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Photographer Dennis Stock: Life with James Dean

The new film Life tells how a press photographer, Dennis Stock, made friends with the screen idol while shooting a photo-essay. For the first time, all the pictures have been collected in a book, along with Stock's musings. Joe Hyams reports

Published 03/10/2015

James Dean
James Dean
James Dean rehearsing for a TV drama
Stock’s photo of Dean in a barber shop

Dennis Stock became involved in a curious fashion with James Dean. They met at a Sunday afternoon soirée in director Nicholas Ray's bungalow in the grounds of the Chateau Marmont, a Los Angeles hotel favoured by showbiz folk in the 1950s. Ray took Dennis by the arm and introduced him to a young man slouched in a chair. "Dennis," Ray said, "I want you to meet James Dean. He's an actor. Jimmy," he said turning to Jimmy, "This is Dennis Stock. He's a photographer, someone you should really get to know." Dennis wondered what Ray saw in the moody, bespectacled young man.

Dennis and Jimmy exchanged a polite few words until they learnt they had someone in common: Gjon Mili, the eminent Life photographer who had directed Jimmy's screen test in New York for Elia Kazan. Dennis had worked as Mili's apprentice for four years and was also his good friend.

Jimmy mentioned that he had just finished a film with Kazan and invited Dennis to attend a sneak preview of it later in the week at a Santa Monica theatre.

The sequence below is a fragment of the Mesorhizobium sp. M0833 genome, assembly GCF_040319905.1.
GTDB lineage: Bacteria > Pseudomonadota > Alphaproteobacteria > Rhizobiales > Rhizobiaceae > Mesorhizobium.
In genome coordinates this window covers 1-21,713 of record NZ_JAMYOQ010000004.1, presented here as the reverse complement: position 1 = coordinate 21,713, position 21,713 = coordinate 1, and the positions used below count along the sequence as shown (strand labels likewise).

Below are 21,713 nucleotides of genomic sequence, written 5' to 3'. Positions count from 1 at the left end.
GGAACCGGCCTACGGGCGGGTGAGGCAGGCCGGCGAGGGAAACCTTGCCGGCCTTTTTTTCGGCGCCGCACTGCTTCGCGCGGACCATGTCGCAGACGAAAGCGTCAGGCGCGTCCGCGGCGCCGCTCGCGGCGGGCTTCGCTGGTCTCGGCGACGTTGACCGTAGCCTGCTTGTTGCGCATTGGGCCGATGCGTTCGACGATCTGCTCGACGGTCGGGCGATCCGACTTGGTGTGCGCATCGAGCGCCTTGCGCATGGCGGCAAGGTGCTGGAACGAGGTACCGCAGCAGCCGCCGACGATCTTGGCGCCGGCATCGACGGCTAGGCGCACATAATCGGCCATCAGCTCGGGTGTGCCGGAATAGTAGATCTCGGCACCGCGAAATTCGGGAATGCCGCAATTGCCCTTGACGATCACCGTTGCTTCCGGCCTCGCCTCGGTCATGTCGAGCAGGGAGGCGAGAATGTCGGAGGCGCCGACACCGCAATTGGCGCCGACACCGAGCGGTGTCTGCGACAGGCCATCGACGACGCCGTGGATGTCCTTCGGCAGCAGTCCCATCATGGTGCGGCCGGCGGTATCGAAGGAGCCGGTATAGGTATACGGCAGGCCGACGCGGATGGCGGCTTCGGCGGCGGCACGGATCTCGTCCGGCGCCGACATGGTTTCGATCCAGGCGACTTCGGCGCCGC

Jimmy's casual description of his work led Dennis to believe he had only a small role in East of Eden. Instead, Dennis found himself watching Jimmy's brilliant and profound performance as the lead actor. He knew he was witnessing the birth of a star. After the screening Dennis passed an alley alongside the theatre and saw Jimmy wearing a leather jacket, hunched on his motorcycle. He was alone. He grinned when he saw Dennis coming toward him and asked what he thought of the film.

"You are an outstanding actor!" Dennis blurted out.

They made a date to meet the next day for breakfast. In a nostalgic mood, Jimmy talked about his childhood in Fairmount, Indiana, with such feeling that Dennis told Jimmy that he would like to do a visual biography of his youth. Dennis also wanted to know where and how Jimmy had learnt his craft in New York. What Dennis was proposing was unique - a photo essay that revealed the origins of the actor.

Jimmy said he was planning to go to New York to tidy up some of the loose ends of his life. After that he planned to go to Fairmount for a few days' rest at home with his aunt and uncle Winslow, who had raised him on their farm after the death of his mother. He invited Dennis to go with him.

Jimmy and Dennis flew to New York together and parted company at the midtown bus terminal, making plans to meet the following morning at Jimmy's apartment on West 68th Street.